School district outlines policy priorities to area legislators

Published 7:53 am Thursday, January 30, 2020

Everything from the licensure requirements of substitute teachers to legislation on what counts as teacher prep time was discussed at a meeting Wednesday between officials from Austin Public Schools, Sen. Dan Sparks and Rep. Jeanne Poppe.

The event is an annual meeting between the district and legislators prior to the start of a new session at the Legislature.

This year’s session will be a shorter one, stretching from Feb. 11 to May 18, at the latest. With the budget passed last session, the biggest issue will be whether or not a bonding bill is approved.

Email newsletter signup

“It should not go into overtime at all because this is a bonding year and we don’t need to have a bonding bill. Of course everybody wants to have a bonding bill,” Poppe said.

Both she and Sparks appreciate hearing from the district on the issues that affect it.

“It’s good to know what’s on your mind,” Poppe said.

Sparks said meetings like these are a better way to discuss issues with the district than speaking with people between meetings at the state Capitol if they visit.

Because of the short session, bills with policy changes will need to begin going through the process almost immediately if they are to be finished by the end of the session, Sparks said.

One issue that was discussed was allowing districts to hire substitute teachers who have not had the full four-year teaching degree.

Director of Human Resources Mark Raymond said there is a shortage across the state of licensed subs due to low unemployment and teachers have been having to fill in for their colleagues in addition to their own classes.

“By the time you get to April and May and they’ve already subbed 20, 30 or 40 times, it’s tough,” Raymond said.

The proposal, endorsed by administrators around the state and the Minnesota School Board Association, would allow districts to create pilot programs that do not require the four year degree.

Raymond said Education Minnesota, the teacher’s union, is opposed to the policy. The reason he has heard is that it is because it would hurt its position on plans to have a tiered licensing policy for full-time teachers.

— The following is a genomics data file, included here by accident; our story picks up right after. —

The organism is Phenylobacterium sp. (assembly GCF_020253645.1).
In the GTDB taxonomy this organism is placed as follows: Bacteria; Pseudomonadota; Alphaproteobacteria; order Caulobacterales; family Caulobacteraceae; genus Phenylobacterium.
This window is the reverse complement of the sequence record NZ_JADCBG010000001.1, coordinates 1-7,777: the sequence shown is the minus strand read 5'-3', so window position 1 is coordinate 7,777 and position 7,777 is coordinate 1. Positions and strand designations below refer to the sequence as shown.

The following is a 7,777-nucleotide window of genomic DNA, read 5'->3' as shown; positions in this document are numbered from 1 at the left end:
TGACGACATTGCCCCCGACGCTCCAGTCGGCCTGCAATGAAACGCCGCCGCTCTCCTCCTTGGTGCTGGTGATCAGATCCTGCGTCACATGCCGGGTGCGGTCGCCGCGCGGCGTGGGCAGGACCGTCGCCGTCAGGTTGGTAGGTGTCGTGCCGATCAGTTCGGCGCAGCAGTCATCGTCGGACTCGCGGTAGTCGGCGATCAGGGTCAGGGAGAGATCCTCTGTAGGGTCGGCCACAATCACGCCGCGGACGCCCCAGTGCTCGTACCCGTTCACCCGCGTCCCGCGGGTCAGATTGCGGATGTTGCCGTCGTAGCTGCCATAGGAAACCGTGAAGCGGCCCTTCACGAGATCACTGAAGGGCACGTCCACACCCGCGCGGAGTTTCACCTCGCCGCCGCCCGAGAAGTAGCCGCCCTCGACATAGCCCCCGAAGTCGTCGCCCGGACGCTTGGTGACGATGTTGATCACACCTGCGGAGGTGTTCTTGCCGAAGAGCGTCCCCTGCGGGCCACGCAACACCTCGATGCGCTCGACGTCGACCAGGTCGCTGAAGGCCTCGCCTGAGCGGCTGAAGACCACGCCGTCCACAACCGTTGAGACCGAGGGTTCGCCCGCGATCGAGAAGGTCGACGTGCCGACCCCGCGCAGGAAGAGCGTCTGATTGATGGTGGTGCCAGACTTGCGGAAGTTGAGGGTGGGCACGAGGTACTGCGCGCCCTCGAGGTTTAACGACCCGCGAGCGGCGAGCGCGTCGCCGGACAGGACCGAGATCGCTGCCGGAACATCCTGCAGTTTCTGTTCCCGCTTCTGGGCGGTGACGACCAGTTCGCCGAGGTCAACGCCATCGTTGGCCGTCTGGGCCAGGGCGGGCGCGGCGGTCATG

He said the policy is aimed at getting people to be able to supervise students on a short term basis, not have them fill in for a semester.

The substitutes would be more about providing supervision for students, rather than teaching, Supt. David Krenz said.

Poppe said she cannot promise the policy will get done, but she thinks it is something that needs to get done to fill in gaps.

Another issue that was discussed included transportation, where the district hopes the policies for general education and special education open enrollment students will be made the same.

Krenz pointed out that if a general ed student from Rochester wants to come to Austin, their family has to transport the child, but if the child is a special education student, the district is responsible for transportation, which has become very expensive.

Other proposed changes included changing the Minnesota birth certificates so they are easier for officials to know what is the first, middle and last name of children with multiple names, providing additional funding for mental health services and keeping the potential costs to districts in mind when making policy decisions.